Residents of the tiny provincial capital of Saudi Arabia's northernmost province
last week witnessed a grisly scene in the main public square: the corpses of three
militants tied to poles, on top of which were placed their severed heads. The
three - who returned to the kingdom after fighting in Afghanistan - were beheaded
in Sakaka, the capital of al-Jouf province, after being convicted of murdering
the region's deputy governor, a top religious court judge and a police chief.
They also killed a Saudi soldier, and kidnapped a foreign national.
That small-scale rebellion in al-Jouf, along with a prison riot and a rare
public demonstration in support of the Palestinians, occurred in a region that
is a power base of the al-Sudairy branch of the al-Saud ruling family. The branch,
known as the "Sudairy Seven", includes King Fahd and his six full
brothers, who hold most of the key government posts. Saudi officials admitted
in January last year that the rebellion's three leaders had attracted the support
of dozens of locals. At one stage, perhaps fearing an explosion of violence
or even a popular uprising, some 8,000 soldiers from the National Guard were
deployed in the nearby city of Tabuk.
At its height in 2003, the unrest had seemed to represent in microcosm the
kingdom-wide tensions that threatened to spill over into a general uprising.
The rebellion's end, then, with the crudely symbolic public display of its leaders'
heads on poles, could now likewise be seen as marking the al-Saud's triumph
over the most extreme of its homegrown enemies - at least for now.
The al-Saud regime appears to have got the upper-hand in its battle with radical
Islamists. Al-Qaeda's suspected chief in Saudi Arabia, Saleh al-Aoofi, was reportedly
among at least 16 militants killed last week in three days of fierce gun battles
with security forces in the north of the kingdom. Another two of the 26 most-wanted
terrorists were confirmed killed in that and another clash in the capital Riyadh,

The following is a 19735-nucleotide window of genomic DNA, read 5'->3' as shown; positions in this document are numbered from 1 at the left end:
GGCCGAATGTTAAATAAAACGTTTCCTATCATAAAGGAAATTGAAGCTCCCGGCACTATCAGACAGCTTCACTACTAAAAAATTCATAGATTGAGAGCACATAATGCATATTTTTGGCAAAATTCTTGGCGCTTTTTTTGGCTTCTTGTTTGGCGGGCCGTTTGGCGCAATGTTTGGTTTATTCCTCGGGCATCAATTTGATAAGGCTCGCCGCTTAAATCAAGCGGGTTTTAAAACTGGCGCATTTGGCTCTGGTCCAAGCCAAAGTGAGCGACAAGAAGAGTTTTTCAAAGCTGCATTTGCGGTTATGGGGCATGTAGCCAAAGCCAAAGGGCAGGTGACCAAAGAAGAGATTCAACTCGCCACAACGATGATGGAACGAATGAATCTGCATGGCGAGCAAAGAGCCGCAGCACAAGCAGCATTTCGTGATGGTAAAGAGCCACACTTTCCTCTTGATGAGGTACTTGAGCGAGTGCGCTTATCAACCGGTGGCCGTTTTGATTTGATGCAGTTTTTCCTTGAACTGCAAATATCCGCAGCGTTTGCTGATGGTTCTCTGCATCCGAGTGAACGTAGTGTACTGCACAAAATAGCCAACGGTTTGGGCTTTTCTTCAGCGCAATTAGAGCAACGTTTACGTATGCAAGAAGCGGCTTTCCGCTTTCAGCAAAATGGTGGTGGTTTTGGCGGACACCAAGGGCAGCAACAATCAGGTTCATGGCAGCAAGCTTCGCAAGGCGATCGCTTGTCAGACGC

leaving only three from the list still at large.
Through its actions against militants and close, behind-the-scenes cooperation
with US, British and French intelligence services, the regime has convinced
all but the most entrenched anti-Saudi voices in Washington that it is a crucial
and reliable ally in the global "war on terrorism". Crown Prince Abdullah,
the de facto leader, is expected to meet with US President George W Bush at
his Crawford, Texas, ranch later this month, signaling the importance Bush continues
to place on US-Saudi relations (notwithstanding the pre-election excitement
over the issue). Partial elections for municipality councils, dismissed by the
vast majority of Saudis as a waste of time and in which even many senior princes
did not bother to set an example by voting, have meanwhile given other pro-al-Saud
voices in the West - who often have links to Saudi-funded think-tanks and/or
the arms and oil industries - an additional reason to champion the regime as
a force for modernization and democratization.
In reality, the opposite is true. The regime is not giving up power or changing
its historically repressive domestic policies in the face of opposition, but
- more predictably - closing ranks and reasserting its totalitarian rule. Emboldened
by its success in the domestic "war on terror", which got under way
only after their rule was directly threatened, the al-Saud is flexing its other
muscles so that the masses, too, are left in no doubt that it is back in total
control. As with other Arab regimes, it is using the "war on terror"
to silence all dissent, but in ways that have peculiar Saudi characteristics.
A few days after the al-Jouf executions, for instance, six Somali nationals
were beheaded together in Jeddah for the crime of armed robbery. The six killed
no one, meaning the punishment was grossly unfair, even by the standards of
Saudi Arabia's strict code of Islamic Sharia law. The Somalis had served their
initial five-year sentence, and had also been flogged; they were not even aware
before being led to the chopping block that they had suddenly been sentenced
to death, according to human rights groups. Hailing from an impoverished, war-ravaged
country whose government can be guaranteed to ignore the sorry plight not only
of its citizens abroad but even those at home, the Somalis were easy prey for
a regime eager to do whatever it can to instill fear in the restless Saudi population.
In the two years following the September 11, 2001 attacks, when reformist voices
were in the ascendancy and pressure from Washington meant the al-Saud had to
at least pretend to behave like civilized rulers, it was reported in domestic
newspapers that there was an increasing recognition that the death penalty was
not working as a deterrent. But at least 40 people have been publicly beheaded
this year alone, more than during the whole of last year. And while there had
been a wider debate in the Saudi media about the social causes of crime, now
scare stories blaming "African immigrants" abound in a government-sponsored
campaign aimed at diverting attention away from the real causes: corruption,
massive unemployment and a lack of respect for authority.
The treatment of Saudi gay men, too, seemed to be improving when international